From PDG Bill Robertson W Districts Global Membership Team
This article, appearing in the W1 District Newsletter, and credited by PDG Bill Robertson to Lion David Trivett, is a great read if you are looking for ways to keep happy members in your club!
Back to basics – retention
Ninety per cent of leadership is the ability to communicate something people want.
Retention is an important issue for all clubs if a club wants to maintain its service to our communities. If a club cannot retain its current members, as well as induct and retain newer members, it will not remain viable in the community. In order to practice good retention, a club must first understand what retention is.
Many members who leave within the first two years do so because they were not fully informed about the responsibilities of membership before joining or fully educated about this after joining.
Many have trouble meeting the attendance requirements and financial expectations. Still others feel unconnected to the club’s activities and their networking expectations aren’t being met.
If a club loses many members within the first two years,a focus on new Lion’s education and new member orientation should be sought. Contact the District Membership team who will endeavour to assist and establish a re-training program for that club.
Make sure prospective members are fully informed of the responsibilities of membership and club programs. Establish an effective new member orientation program, and encourage new members to get involved in club activities and projects immediately.
Conducting professional development events and pairing younger members with older mentors might help address new members’ networking expectations.
Many members who leave after spending two to three years in a club do so because they feel unconnected to the club’s events and activities and their fellowship expectations aren’t being met.
They also have difficulty meeting the attendance requirements because of competing priorities.
TRY TO...Encourage members who have been in your club for two to three years to get involved in more club committees and take on more club leadership positions.
By being more involved in the leadership of the club, these members will feel more control over and connection to the club’s activities and will have more incentive to meet the attendance requirements and keep Lions as a top priority. They may also have ideas for revitalizing the club’s fellowship activities.
Three – five years
Many members who leave after spending three to five years in a club do so because their fellowshipexpectations aren’t being met and they are frustrated with the club’s leadership. Others have difficulty meeting the attendance requirements because of competing priorities.
TRY TO...Encourage members who have been in a club for three to five years to get involved in the highest leadership levels of the club (President, Secretary, Treasurer and Membership Committee).
This involvement will help them feel more control over club activities and more connected to club members.
Those who have already been involved in club leadership might be interested in participating in more district-level activities. Also consider focusing on continuing member education or revitalizing club activities with a community needs assessment so that members remain engaged in the club, excited about attending each week, and satisfied that their fellowship expectations are being met.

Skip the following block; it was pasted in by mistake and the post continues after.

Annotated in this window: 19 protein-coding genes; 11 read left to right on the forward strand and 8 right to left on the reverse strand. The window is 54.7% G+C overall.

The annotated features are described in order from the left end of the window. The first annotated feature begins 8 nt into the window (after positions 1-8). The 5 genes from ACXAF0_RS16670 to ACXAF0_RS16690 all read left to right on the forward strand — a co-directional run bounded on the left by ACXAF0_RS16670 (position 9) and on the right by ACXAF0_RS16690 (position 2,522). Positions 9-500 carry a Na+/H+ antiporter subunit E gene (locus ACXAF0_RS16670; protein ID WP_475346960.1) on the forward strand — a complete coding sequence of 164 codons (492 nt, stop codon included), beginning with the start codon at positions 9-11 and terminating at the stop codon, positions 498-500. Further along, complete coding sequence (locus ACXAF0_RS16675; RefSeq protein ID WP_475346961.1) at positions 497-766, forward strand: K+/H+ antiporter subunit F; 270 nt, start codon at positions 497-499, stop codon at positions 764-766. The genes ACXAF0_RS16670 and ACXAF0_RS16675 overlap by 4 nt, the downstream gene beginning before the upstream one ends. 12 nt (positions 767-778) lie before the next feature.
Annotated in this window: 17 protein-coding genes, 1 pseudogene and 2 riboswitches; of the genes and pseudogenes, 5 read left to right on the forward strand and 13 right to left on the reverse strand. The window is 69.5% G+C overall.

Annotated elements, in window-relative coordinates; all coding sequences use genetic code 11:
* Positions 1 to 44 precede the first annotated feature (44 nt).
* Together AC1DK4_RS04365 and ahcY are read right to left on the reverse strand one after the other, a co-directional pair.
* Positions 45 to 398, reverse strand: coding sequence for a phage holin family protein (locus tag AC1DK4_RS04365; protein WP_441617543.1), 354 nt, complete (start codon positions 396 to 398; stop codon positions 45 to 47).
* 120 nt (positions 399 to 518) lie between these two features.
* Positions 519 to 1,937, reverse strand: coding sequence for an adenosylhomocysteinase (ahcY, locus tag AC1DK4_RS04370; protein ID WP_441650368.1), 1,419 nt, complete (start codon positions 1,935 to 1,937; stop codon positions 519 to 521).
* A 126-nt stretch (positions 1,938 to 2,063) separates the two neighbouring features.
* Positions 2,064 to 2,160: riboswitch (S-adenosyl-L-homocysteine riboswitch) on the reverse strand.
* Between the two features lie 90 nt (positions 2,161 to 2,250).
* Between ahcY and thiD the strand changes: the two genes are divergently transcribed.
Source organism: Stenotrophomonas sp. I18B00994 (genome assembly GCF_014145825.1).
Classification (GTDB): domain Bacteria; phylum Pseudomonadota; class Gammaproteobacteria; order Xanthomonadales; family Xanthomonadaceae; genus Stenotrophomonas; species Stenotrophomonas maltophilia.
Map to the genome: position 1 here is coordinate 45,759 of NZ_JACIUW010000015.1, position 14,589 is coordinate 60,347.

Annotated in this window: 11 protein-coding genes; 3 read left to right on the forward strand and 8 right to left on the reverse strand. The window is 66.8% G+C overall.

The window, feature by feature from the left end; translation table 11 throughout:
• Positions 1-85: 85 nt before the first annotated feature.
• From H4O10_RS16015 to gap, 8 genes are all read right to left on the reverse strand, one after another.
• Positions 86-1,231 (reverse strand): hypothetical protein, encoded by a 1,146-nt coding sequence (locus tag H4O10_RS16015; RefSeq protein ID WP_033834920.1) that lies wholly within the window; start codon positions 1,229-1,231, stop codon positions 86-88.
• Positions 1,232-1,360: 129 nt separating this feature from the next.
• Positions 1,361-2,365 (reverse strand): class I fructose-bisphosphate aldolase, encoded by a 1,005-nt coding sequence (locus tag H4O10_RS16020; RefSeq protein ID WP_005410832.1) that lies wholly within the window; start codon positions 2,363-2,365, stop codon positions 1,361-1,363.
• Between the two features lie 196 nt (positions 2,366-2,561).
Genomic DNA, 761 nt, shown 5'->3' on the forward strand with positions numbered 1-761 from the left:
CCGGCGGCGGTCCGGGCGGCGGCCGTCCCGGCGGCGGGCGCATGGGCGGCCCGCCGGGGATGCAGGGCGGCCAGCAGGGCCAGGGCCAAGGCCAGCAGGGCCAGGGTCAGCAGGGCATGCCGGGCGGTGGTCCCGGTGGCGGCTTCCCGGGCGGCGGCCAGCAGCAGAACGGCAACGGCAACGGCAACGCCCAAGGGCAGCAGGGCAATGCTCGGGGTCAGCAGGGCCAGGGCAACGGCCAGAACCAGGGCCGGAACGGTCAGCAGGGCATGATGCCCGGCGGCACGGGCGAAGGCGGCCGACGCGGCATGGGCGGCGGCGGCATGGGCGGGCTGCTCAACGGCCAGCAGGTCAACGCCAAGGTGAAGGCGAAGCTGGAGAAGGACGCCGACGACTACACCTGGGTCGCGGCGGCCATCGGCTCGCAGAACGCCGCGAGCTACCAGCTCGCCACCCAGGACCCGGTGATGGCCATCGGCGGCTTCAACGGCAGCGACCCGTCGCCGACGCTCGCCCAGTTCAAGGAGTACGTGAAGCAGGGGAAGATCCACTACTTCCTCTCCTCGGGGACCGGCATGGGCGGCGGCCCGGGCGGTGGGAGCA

Some members who leave after spending 5 to 10 years in a club note that their fellowship expectations weren’t met and they were frustrated with the club’s leadership. Others leave because of retirement and relocation.
TRY TO...Encourage members who have been in a club for 5 to10 years to get involved in more district activities. Perhaps they would be interested in helping to plan the district convention or serving on a district committee?
District involvement might help them meet more people and experience Lions beyond the club level. Involvement in interclub projects also may be an advantage as new friendships and skills are made and shared.
More than 10 years
Many members who leave after spending more than 10 years in a club say they aren’t interested in the club’s current programs. Others leave because of retirement and family obligations. Many also leave because of financial constraints and health problems.
TRY TO...Encourage members who have been in a club for more than 10 years to take on more leadership positions at the district level (VDG Governor, District Governor, District Committee or Zone Chairman).
Retired club members might have more time to take on the responsibilities of a district position, which in turn may help to reignite their passion for service and Lion’s interest in all programs.
The club may also want to consider easing some of the financial expectations for the members of this tenure group who may be under financial strain because of retirement or other factors.
If many members are leaving because of health problems or death, consider bringing in younger members to keep the club active.
Can you recognise your club in this publication? What can or what are you going to do about it? Start today otherwise we may lose more good members.
Your district has a Membership team that is waiting and willing to assist your club.
Point your new members towards the “Thinking about joining Lions” resource to help them make an informed decision.